Seniors need to know that they can call back and purchase the product or service later if they really want it. They don't need to make decisions on the spot.

 

Ask for Written Information

Seniors should never enter into long-term agreements or agree to purchases over the phone. These kinds of agreements should always come in writing.

 

Seniors should ask for a written contract to be sent to them before they provide any personal information.

 

If the person they're talking to refuses, that's a red flag that they're some kind of scammer.

 

Only Work with Local Repair Professionals

Home repair fraud is a common issue among seniors. A door-to-door "repairman" will come to their home and claim that they noticed a problem that needs fixing.

 

They might even go so far as to climb up on the roof and rip of perfectly good shingles. They'll then charge an upfront fee to "fix" the problem and never be heard from again.

To avoid this, seniors should only work with reputable, local repair professionals.

 

Never Allow Strangers into Your Home

A great way to avoid scams from door-to-door salespeople is to never let strangers into the home.

 

This is a great practice for seniors, anyway, because it protects them from robbery and other crimes, too.

 

Unless they know the person, your loved one shouldn't allow them to come inside without you or another family member present.

 

Review All Documents Carefully

Before your parent or loved one agrees to sign some kind of contract, it's important to make sure they fully understand what they're getting into.

 

In order to do this, they (or you) must read through the contract from beginning to end.

If there are any questionable terms included in the contract, they should be addressed before anything gets signed.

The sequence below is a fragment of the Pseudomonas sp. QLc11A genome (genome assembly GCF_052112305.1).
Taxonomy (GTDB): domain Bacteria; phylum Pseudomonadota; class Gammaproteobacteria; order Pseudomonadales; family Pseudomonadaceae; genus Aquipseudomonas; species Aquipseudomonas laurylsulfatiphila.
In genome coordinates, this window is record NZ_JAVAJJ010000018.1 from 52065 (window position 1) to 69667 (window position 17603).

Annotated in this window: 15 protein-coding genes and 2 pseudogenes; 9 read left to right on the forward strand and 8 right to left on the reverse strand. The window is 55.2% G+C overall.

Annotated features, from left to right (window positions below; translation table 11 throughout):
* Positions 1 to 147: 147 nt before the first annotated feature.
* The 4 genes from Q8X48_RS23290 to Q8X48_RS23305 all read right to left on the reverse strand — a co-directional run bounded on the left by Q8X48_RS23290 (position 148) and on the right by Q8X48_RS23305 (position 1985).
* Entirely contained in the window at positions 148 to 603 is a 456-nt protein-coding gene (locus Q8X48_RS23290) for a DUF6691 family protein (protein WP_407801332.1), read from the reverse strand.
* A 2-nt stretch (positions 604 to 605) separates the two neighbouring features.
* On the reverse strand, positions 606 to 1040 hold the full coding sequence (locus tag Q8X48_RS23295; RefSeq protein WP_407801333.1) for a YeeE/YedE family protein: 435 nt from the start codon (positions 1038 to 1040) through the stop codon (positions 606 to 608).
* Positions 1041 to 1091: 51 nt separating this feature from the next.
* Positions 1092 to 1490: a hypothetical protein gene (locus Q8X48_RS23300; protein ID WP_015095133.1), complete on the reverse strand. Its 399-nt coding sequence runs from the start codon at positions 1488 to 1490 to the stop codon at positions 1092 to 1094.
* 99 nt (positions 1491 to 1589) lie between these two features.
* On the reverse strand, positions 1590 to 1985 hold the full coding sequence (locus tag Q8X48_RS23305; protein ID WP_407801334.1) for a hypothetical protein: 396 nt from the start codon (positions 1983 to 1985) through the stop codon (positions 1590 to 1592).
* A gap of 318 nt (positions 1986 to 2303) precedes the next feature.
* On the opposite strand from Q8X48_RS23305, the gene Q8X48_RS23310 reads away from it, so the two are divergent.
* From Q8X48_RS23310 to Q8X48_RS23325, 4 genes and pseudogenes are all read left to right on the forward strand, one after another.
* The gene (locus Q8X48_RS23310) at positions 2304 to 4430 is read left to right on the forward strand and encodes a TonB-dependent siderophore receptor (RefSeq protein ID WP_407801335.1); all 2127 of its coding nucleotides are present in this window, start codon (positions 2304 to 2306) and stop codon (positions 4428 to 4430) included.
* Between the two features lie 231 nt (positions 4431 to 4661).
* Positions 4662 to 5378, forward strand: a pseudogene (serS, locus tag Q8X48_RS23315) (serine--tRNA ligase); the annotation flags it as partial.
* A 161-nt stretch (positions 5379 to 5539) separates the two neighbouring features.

Remember that, according to the FTC's rules, they also have a 3-day cooling off period during which they can cancel any door-to-door contracts they may have signed.

 

If your parent does sign something without you knowing, you can cancel the agreement within three days of signing.

 

Spot Signs of Financial Abuse

It's important to be able to spot signs of financial abuse, too.

 

If you suspect that a family member or friend is taking advantage of your loved one's age and generosity, you should take action right away.

 

If your loved one is giving someone money on a regular basis or seems to not be in control of their finances (bills are going unpaid, utilities are being turned off, etc.), this is a sign that someone may be taking advantage of them.

 

You should talk to the friend or family and let them know that what they're doing is a form of elder abuse and is illegal. 

 

Learn More About Senior Safety Today

Senior fraud is a real risk, especially now that more seniors are getting online and using social media platforms on a regular basis.

 

If you keep these tips in mind, though, you can minimize the likelihood that your loved one will get involved in a senior scam. 

 

Do you need more help with senior safety? Do you want to learn about other resources that can keep your loved one safe from scams?

 

If so, we've got lots of resources for you.

 

Contact us today to learn more about ways you can support your client or loved one. We're available 24/7 to answer your questions!